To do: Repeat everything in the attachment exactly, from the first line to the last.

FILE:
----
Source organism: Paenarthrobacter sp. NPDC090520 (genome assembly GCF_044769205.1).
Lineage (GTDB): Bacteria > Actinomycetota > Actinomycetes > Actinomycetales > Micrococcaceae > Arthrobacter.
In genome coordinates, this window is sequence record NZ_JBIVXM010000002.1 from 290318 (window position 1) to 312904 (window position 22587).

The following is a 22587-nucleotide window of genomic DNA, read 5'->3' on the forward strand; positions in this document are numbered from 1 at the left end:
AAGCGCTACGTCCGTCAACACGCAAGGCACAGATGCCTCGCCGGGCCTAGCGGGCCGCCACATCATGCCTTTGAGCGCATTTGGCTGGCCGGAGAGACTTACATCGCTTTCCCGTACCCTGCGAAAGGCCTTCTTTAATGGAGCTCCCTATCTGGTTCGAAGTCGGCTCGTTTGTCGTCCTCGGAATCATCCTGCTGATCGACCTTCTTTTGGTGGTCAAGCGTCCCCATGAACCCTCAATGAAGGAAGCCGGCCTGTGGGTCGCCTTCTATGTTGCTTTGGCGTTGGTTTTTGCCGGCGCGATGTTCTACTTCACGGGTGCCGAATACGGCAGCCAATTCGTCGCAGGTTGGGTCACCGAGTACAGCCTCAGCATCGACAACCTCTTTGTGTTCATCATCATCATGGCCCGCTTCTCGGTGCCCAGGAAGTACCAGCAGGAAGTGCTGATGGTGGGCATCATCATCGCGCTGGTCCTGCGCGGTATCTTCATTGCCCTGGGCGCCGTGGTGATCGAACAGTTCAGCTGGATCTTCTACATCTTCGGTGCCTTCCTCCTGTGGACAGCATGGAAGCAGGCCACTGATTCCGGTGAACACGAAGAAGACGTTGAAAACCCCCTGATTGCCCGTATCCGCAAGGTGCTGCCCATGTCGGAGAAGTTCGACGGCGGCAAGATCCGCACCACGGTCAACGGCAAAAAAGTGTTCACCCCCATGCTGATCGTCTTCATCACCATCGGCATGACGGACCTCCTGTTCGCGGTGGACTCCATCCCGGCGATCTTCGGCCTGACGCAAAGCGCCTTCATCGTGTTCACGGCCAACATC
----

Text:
Source organism: Paenarthrobacter sp. NPDC090520 (genome assembly GCF_044769205.1).
Lineage (GTDB): Bacteria > Actinomycetota > Actinomycetes > Actinomycetales > Micrococcaceae > Arthrobacter.
In genome coordinates, this window is sequence record NZ_JBIVXM010000002.1 from 290318 (window position 1) to 312904 (window position 22587).

The following is a 22587-nucleotide window of genomic DNA, read 5'->3' on the forward strand; positions in this document are numbered from 1 at the left end:
AAGCGCTACGTCCGTCAACACGCAAGGCACAGATGCCTCGCCGGGCCTAGCGGGCCGCCACATCATGCCTTTGAGCGCATTTGGCTGGCCGGAGAGACTTACATCGCTTTCCCGTACCCTGCGAAAGGCCTTCTTTAATGGAGCTCCCTATCTGGTTCGAAGTCGGCTCGTTTGTCGTCCTCGGAATCATCCTGCTGATCGACCTTCTTTTGGTGGTCAAGCGTCCCCATGAACCCTCAATGAAGGAAGCCGGCCTGTGGGTCGCCTTCTATGTTGCTTTGGCGTTGGTTTTTGCCGGCGCGATGTTCTACTTCACGGGTGCCGAATACGGCAGCCAATTCGTCGCAGGTTGGGTCACCGAGTACAGCCTCAGCATCGACAACCTCTTTGTGTTCATCATCATCATGGCCCGCTTCTCGGTGCCCAGGAAGTACCAGCAGGAAGTGCTGATGGTGGGCATCATCATCGCGCTGGTCCTGCGCGGTATCTTCATTGCCCTGGGCGCCGTGGTGATCGAACAGTTCAGCTGGATCTTCTACATCTTCGGTGCCTTCCTCCTGTGGACAGCATGGAAGCAGGCCACTGATTCCGGTGAACACGAAGAAGACGTTGAAAACCCCCTGATTGCCCGTATCCGCAAGGTGCTGCCCATGTCGGAGAAGTTCGACGGCGGCAAGATCCGCACCACGGTCAACGGCAAAAAAGTGTTCACCCCCATGCTGATCGTCTTCATCACCATCGGCATGACGGACCTCCTGTTCGCGGTGGACTCCATCCCGGCGATCTTCGGCCTGACGCAAAGCGCCTTCATCGTGTTCACGGCCAACATC